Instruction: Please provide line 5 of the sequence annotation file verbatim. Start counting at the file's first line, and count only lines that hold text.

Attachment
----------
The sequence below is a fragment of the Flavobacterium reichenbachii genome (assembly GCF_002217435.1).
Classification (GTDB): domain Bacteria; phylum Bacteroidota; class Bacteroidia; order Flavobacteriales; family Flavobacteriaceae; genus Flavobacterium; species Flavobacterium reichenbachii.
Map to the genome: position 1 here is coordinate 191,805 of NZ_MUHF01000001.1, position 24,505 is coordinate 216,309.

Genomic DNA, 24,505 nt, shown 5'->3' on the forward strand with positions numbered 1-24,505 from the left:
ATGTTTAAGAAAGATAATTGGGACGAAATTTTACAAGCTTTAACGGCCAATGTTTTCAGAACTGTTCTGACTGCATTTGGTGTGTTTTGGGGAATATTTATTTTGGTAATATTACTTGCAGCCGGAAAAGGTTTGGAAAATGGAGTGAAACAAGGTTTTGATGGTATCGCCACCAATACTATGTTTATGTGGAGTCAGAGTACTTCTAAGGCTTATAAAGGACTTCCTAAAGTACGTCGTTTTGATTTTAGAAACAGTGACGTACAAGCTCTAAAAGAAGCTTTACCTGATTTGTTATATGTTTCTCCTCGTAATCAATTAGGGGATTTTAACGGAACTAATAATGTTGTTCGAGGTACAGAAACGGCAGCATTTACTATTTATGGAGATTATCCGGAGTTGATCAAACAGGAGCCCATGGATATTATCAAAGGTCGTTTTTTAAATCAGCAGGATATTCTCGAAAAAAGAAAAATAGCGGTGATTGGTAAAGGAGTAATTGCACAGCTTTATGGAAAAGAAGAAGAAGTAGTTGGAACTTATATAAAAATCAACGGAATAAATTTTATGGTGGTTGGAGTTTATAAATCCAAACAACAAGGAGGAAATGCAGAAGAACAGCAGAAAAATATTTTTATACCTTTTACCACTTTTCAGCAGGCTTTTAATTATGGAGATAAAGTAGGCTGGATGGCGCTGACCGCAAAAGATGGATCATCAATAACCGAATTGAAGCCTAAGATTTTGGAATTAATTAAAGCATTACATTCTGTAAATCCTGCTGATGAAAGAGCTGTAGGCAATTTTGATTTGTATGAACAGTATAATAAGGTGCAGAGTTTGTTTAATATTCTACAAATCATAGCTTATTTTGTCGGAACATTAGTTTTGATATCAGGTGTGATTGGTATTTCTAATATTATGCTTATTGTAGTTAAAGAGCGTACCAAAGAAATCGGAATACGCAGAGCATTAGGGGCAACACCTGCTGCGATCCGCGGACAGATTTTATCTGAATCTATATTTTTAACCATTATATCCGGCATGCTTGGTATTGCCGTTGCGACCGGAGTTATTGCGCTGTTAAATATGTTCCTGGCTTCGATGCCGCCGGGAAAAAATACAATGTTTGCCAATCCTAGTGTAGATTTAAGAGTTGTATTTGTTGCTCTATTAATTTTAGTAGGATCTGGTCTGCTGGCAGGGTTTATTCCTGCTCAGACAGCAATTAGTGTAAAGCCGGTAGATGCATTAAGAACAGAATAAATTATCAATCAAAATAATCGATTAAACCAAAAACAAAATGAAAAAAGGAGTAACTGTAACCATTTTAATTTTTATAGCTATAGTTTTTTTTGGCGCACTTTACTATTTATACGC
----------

ATGTTTAAGAAAGATAATTGGGACGAAATTTTACAAGCTTTAACGGCCAATGTTTTCAGAACTGTTCTGACTGCATTTGGTGTGTTTTGGGGAATATTTATTTTGGTAATATTACTTGCAGCCGGAAAAGGTTTGGAAAATGGAGTGAAACAAGGTTTTGATGGTATCGCCACCAATACTATGTTTATGTGGAGTCAGAGTACTTCTAAGGCTTATAAAGGACTTCCTAAAGTACGTCGTTTTGATTTTAGAAACAGTGACGTACAAGCTCTAAAAGAAGCTTTACCTGATTTGTTATATGTTTCTCCTCGTAATCAATTAGGGGATTTTAACGGAACTAATAATGTTGTTCGAGGTACAGAAACGGCAGCATTTACTATTTATGGAGATTATCCGGAGTTGATCAAACAGGAGCCCATGGATATTATCAAAGGTCGTTTTTTAAATCAGCAGGATATTCTCGAAAAAAGAAAAATAGCGGTGATTGGTAAAGGAGTAATTGCACAGCTTTATGGAAAAGAAGAAGAAGTAGTTGGAACTTATATAAAAATCAACGGAATAAATTTTATGGTGGTTGGAGTTTATAAATCCAAACAACAAGGAGGAAATGCAGAAGAACAGCAGAAAAATATTTTTATACCTTTTACCACTTTTCAGCAGGCTTTTAATTATGGAGATAAAGTAGGCTGGATGGCGCTGACCGCAAAAGATGGATCATCAATAACCGAATTGAAGCCTAAGATTTTGGAATTAATTAAAGCATTACATTCTGTAAATCCTGCTGATGAAAGAGCTGTAGGCAATTTTGATTTGTATGAACAGTATAATAAGGTGCAGAGTTTGTTTAATATTCTACAAATCATAGCTTATTTTGTCGGAACATTAGTTTTGATATCAGGTGTGATTGGTATTTCTAATATTATGCTTATTGTAGTTAAAGAGCGTACCAAAGAAATCGGAATACGCAGAGCATTAGGGGCAACACCTGCTGCGATCCGCGGACAGATTTTATCTGAATCTATATTTTTAACCATTATATCCGGCATGCTTGGTATTGCCGTTGCGACCGGAGTTATTGCGCTGTTAAATATGTTCCTGGCTTCGATGCCGCCGGGAAAAAATACAATGTTTGCCAATCCTAGTGTAGATTTAAGAGTTGTATTTGTTGCTCTATTAATTTTAGTAGGATCTGGTCTGCTGGCAGGGTTTATTCCTGCTCAGACAGCAATTAGTGTAAAGCCGGTAGATGCATTAAGAACAGAATAAATTATCAATCAAAATAATCGATTAAACCAAAAACAAAATGAAAAAAGGAGTAACTGTAACCATTTTAATTTTTATAGCTATAGTTTTTTTTGGCGCACTTTACTATTTATACGC